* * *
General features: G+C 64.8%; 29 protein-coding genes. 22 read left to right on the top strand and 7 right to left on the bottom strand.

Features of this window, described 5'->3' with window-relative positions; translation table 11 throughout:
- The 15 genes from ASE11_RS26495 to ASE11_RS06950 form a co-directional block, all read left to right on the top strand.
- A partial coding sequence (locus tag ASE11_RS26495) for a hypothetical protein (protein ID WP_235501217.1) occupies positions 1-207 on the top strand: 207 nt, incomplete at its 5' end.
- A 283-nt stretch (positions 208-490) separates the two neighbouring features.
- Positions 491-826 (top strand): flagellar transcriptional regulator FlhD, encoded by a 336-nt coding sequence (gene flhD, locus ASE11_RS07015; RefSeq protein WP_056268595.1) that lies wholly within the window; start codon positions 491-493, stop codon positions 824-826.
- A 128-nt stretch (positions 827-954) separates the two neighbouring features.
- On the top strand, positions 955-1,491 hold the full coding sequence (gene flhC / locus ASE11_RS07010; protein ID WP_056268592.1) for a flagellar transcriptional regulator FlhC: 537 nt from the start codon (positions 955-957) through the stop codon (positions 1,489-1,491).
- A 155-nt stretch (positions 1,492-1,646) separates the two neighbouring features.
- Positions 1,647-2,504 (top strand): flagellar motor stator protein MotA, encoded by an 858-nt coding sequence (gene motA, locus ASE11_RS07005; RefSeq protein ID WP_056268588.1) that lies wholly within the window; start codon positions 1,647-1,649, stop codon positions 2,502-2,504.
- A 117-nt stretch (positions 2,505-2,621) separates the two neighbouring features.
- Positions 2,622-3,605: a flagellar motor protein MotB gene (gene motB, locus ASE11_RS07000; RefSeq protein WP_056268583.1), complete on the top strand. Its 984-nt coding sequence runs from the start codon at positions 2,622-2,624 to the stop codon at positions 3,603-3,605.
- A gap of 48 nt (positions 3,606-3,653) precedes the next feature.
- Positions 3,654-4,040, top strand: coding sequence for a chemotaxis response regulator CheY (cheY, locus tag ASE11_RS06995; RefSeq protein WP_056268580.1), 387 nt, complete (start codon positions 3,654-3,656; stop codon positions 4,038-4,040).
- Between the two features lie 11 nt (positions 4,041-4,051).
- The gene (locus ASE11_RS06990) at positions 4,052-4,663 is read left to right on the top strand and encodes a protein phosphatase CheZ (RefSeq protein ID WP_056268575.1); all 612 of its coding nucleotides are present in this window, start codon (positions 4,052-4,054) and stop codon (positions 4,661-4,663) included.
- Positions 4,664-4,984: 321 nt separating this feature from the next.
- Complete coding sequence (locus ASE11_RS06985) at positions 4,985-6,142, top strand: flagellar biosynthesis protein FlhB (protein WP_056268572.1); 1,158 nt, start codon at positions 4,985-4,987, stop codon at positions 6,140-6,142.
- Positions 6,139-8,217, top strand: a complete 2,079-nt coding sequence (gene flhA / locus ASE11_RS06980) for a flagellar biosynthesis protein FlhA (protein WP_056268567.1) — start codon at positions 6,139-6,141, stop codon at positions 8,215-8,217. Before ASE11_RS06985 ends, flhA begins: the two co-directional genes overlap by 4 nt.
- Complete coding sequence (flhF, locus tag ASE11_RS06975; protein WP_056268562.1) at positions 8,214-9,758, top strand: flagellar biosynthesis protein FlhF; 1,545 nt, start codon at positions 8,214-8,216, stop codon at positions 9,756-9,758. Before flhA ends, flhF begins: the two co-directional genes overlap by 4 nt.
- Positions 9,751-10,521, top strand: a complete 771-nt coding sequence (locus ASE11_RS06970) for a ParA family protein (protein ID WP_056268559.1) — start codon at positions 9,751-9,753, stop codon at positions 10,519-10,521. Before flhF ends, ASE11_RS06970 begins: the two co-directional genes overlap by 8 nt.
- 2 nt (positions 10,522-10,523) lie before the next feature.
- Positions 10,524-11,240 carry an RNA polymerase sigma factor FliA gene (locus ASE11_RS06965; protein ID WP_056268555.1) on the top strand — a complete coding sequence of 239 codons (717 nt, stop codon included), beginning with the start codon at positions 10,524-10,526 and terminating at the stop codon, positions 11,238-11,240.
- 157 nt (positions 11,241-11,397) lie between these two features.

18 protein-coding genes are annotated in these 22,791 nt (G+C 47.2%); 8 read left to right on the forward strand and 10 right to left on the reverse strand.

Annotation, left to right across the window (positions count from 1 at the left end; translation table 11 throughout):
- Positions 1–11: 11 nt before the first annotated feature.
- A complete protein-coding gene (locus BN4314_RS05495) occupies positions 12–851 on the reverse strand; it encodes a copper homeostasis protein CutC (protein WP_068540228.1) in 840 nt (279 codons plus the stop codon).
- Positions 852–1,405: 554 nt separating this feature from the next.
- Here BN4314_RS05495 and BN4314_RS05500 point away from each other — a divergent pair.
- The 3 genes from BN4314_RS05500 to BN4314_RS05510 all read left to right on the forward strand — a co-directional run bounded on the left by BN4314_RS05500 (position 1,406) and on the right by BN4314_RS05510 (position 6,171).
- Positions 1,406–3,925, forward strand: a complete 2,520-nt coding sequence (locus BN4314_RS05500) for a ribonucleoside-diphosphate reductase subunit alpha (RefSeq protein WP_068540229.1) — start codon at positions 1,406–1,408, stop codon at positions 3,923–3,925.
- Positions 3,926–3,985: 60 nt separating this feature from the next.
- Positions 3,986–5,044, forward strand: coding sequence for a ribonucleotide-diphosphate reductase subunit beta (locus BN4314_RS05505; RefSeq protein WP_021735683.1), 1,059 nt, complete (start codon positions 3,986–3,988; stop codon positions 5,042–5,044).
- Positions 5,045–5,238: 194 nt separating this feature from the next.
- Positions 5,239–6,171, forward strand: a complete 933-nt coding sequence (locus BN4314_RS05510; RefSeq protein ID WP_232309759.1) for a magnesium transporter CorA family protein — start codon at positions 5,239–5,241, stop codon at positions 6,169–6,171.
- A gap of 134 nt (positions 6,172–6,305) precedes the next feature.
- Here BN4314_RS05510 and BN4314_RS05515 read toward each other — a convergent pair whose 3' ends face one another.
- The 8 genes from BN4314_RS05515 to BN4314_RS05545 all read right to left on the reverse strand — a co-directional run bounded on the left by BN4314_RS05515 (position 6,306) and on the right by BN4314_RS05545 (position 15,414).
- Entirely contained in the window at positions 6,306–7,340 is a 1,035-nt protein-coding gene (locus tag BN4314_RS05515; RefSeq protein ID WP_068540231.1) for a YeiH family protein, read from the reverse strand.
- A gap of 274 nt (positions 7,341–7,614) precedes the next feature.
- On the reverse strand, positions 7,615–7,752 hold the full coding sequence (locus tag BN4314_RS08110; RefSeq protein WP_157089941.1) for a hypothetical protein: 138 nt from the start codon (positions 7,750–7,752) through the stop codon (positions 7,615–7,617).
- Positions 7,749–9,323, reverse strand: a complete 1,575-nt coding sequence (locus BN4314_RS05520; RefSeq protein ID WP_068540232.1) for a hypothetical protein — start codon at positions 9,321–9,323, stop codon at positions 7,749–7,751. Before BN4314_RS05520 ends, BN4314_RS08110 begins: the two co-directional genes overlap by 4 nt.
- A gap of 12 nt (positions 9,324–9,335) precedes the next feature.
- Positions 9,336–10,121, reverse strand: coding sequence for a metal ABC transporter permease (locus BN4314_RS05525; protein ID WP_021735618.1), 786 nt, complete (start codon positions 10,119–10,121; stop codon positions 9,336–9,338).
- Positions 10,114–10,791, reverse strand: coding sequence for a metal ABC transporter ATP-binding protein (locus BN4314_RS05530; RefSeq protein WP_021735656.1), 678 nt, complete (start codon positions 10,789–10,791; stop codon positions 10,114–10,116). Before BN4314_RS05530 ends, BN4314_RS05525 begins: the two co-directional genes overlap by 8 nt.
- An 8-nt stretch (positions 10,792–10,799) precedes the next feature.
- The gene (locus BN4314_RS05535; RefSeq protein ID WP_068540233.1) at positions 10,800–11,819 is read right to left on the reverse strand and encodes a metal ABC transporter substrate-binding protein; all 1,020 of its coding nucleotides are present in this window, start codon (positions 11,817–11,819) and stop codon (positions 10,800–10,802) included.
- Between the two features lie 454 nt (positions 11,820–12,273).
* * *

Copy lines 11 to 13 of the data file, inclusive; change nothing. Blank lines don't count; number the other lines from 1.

- A 117-nt stretch (positions 2,505-2,621) separates the two neighbouring features.
- Positions 2,622-3,605: a flagellar motor protein MotB gene (gene motB, locus ASE11_RS07000; RefSeq protein WP_056268583.1), complete on the top strand. Its 984-nt coding sequence runs from the start codon at positions 2,622-2,624 to the stop codon at positions 3,603-3,605.
- A gap of 48 nt (positions 3,606-3,653) precedes the next feature.